With his four transatlantic voyages of exploration he initiated the process of Spanish colonizationof America, which foreshadowed general European colonization of the "New World."
His successful voyages were preceded by searching of their financial and theoretical backgrounds.
Columbus's believed the world to be a sphere, but claim that the Earth was much smaller, and that Asia was only a few thousand nautical miles to the west of Europe.
In 1484 Columbus asked John II of Portugal for backing in the proposed voyage. Rejected, Columbus went to Spain with young Diego in 1485. After nearly Spanish monarchs Ferdinand of Aragon and Isabella of Castille funded his adventures in exchange for promises of new lands, spices, money and people to convert to Christianity.
First voyage. He sailed with three ships (the Niña, Pinta and Santa Maria), with about 90 men. After 29 days out of sight of land, as recorded in the ship’s log, the crew spotted shore birds flying. At two in the morning of Friday, the 12th of October 1492, Rodrigo de Triana, a sailor aboard the "Niña", announced the appearance of what proved to be the New World.
Columbus called the island he reached San Salvador, also explored the northeast coasts of Cuba (landed on October 28) and Hispaniola, by December 5.
On his second trip (1493-1496), with 17 ships carrying supplies and about 1200 men Columbus returned to the Caribbean. The colonists included priests, farmers, and soldiers.
He discovered many of the islands of the Lesser Antilles, included Antigua, Saint Martin, and the Virgin Islands, Puerto Rico, Cuba and Jamaica. He founded La Isabela (in what is now the Dominican Republic), the first European town in the New World. This voyage also began Spain's effort to promote Christian evangelization.
He installed himself as governor of Hispaniolaand and was hailed as a hero when returned to Spain. He was named "Admiral of the Ocean Seas" by Ferdinand and Isabella.
On his third voyage (1498 – 1500) he reached South America and the Orinoco River delta. On May 30, 1498, Columbus left with six ships, led the fleet to the Portuguese island of Porto Santo and sailed to the Canary Islands and Cape Verde. Columbus landed on the south coast of the island of Trinidad on 31 July. He explored the Gulf of Paria which separates Trinidad from Venezuela and the mainland of South America, including the Orinoco River. He also sailed to the islands of Chacachacare and Margarita Island and sighted and named Tobago (Bella Forma) and Grenada (Concepcion).
His fourth voyage. He left Cadiz, Spain on May 11, 1502 led to the exploration of Trinidad and Tobago, Jamaica, Puerto Rico, and much of Central America.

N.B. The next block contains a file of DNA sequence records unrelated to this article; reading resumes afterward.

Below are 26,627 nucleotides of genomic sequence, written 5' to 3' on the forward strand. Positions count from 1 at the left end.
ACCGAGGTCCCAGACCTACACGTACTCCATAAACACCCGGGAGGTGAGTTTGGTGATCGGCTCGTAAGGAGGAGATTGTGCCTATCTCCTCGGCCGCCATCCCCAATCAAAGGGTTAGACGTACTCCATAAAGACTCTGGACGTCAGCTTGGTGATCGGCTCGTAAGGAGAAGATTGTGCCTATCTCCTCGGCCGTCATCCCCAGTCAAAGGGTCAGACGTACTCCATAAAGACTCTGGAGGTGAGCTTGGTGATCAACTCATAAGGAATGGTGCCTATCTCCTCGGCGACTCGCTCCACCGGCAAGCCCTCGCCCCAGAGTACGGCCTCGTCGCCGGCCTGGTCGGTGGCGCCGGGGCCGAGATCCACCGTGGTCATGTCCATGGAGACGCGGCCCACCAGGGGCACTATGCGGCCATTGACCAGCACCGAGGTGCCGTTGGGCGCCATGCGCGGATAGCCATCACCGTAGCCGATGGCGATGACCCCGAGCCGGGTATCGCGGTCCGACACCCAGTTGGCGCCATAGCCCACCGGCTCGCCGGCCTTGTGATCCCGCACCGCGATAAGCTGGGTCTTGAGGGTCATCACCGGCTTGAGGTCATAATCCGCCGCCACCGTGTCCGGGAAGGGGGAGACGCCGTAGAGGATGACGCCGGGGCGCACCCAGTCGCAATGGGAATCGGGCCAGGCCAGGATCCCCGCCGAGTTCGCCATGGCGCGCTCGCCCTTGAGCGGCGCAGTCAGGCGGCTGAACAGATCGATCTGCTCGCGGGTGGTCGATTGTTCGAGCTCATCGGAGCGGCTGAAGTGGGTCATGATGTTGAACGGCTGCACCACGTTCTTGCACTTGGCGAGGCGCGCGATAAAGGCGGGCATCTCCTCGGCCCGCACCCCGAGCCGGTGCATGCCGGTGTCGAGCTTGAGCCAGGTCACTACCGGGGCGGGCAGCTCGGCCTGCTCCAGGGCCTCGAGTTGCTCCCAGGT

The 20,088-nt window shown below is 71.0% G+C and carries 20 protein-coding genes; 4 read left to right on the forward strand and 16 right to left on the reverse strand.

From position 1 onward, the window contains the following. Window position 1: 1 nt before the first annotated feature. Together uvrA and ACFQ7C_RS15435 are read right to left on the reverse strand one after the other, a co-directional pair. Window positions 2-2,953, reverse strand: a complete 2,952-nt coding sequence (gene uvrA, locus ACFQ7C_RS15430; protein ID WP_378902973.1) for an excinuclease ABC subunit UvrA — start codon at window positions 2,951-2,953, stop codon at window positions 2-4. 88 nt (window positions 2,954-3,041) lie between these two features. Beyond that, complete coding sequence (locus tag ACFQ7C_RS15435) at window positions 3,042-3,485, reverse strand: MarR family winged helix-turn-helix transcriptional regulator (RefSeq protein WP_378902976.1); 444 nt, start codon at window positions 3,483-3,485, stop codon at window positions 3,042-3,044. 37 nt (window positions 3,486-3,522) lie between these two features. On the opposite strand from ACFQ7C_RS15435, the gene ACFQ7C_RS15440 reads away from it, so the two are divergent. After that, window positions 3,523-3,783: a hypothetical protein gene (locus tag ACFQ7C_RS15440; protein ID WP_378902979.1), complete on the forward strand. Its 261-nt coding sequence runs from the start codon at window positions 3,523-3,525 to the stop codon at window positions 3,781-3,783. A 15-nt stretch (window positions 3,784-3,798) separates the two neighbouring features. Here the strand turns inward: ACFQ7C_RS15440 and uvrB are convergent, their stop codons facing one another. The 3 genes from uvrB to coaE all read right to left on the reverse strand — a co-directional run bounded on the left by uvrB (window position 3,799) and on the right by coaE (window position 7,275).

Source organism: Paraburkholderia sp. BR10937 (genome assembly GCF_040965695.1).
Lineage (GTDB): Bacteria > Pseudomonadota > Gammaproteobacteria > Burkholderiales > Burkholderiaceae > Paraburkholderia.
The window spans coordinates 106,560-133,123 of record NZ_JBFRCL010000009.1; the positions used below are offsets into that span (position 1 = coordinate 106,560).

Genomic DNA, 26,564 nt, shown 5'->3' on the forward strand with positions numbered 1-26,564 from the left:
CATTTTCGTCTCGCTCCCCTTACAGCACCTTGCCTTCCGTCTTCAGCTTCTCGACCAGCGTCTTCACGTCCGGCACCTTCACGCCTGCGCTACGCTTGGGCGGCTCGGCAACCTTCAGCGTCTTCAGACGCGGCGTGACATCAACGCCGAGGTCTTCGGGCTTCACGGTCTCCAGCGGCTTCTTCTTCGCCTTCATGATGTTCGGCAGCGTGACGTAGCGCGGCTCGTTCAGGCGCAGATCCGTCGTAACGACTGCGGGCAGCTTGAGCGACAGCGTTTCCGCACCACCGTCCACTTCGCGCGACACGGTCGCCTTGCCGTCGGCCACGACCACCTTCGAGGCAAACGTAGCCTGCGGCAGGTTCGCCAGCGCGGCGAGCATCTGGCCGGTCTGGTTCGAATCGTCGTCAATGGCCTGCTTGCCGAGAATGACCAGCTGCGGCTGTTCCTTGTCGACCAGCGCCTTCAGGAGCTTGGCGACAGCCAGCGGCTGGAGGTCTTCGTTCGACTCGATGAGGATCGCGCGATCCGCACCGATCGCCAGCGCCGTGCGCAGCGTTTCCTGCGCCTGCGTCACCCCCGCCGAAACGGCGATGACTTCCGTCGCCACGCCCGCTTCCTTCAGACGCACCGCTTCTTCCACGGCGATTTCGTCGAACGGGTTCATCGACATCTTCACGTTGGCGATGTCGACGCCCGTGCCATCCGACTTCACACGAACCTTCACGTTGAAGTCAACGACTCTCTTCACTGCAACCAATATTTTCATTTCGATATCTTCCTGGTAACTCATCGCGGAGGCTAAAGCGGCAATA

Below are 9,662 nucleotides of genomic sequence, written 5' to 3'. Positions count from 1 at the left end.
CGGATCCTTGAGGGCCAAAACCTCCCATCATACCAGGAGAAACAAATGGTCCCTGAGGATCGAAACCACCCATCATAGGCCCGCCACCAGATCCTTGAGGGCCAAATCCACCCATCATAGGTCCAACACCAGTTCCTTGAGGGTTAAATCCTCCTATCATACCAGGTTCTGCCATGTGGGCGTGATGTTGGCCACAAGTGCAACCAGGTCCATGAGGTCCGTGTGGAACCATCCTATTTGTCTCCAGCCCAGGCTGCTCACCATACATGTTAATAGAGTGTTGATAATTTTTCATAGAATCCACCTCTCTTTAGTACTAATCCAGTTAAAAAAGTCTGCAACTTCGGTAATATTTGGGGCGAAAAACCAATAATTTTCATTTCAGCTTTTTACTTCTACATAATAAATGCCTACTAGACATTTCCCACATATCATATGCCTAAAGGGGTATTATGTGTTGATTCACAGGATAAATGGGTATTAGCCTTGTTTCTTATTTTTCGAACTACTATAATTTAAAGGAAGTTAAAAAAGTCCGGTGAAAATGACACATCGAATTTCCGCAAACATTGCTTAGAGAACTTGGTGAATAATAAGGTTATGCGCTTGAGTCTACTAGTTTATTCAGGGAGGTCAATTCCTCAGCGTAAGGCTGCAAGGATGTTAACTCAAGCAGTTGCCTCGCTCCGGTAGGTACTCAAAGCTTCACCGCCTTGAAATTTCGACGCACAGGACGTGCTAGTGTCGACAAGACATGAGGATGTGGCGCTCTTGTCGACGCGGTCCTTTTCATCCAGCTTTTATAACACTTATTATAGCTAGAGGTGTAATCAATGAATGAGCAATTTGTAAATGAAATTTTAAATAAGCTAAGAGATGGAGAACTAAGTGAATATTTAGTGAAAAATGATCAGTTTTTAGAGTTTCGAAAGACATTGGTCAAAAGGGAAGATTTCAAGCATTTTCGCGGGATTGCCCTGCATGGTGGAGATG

Columbus explorations initiated permanent and widespread contact between the New and Old Worlds, between Europeans and indigenous Americans.
For revisionist historians, however, his voyages symbolize the more brutal aspects of European colonization and represent the beginning of the destruction of Native American peoples and culture.
One point of agreement among all interpretations is that his voyages were one of the turning points in history.
In one of his writings, Columbus claims to have gone to the sea at the age of 10, but some authors claim he became a sailor Columbus made his first considerable voyage to the Aegean island of Chios, and in 1476 he sailed on a Genoese ship through at fourteen.
In 1475 the Strait of Gibraltar. During Columbus's stint as governor and viceroy in Hispaniola, he had been accused of governing tyrannically.
Later allegations of his poor administration led to his arrest. On 1 October 1500, Columbus and his two brothers, likewise in chains, were sent back to Spain. According to testimony of 23 witnesses during his trial, Columbus regularly used barbaric acts of torture to govern Hispaniola.
Columbus and his brothers lingered in jail for six weeks before busy King Ferdinand ordered their release.
In his later years, Columbus demanded that the Spanish Crown give him 10% of all profits made in the new lands, pursuant to earlier agreements. All his demands were rejected. On 20 May 1506, at about age 55, Columbus died in Valladolid.
At his death, he was still convinced that his journeys had been along the east coast of Asia.
Remains: Buried, Seville Cathedral, Seville, Spain.
In 1477 Columbus returned to Portugal, where in 1479 he married Felipa Perestrelo e Monis, daughter of deceased proprietor of the island of Porto Santo. In 1480, his son Diego Columbus was born.
In 1487 Columbus found a mistress in Spain, a 20-year-old orphan named Beatriz Enriquez de Arana. He also had a son Fernando who was born out of wedlock in 1488.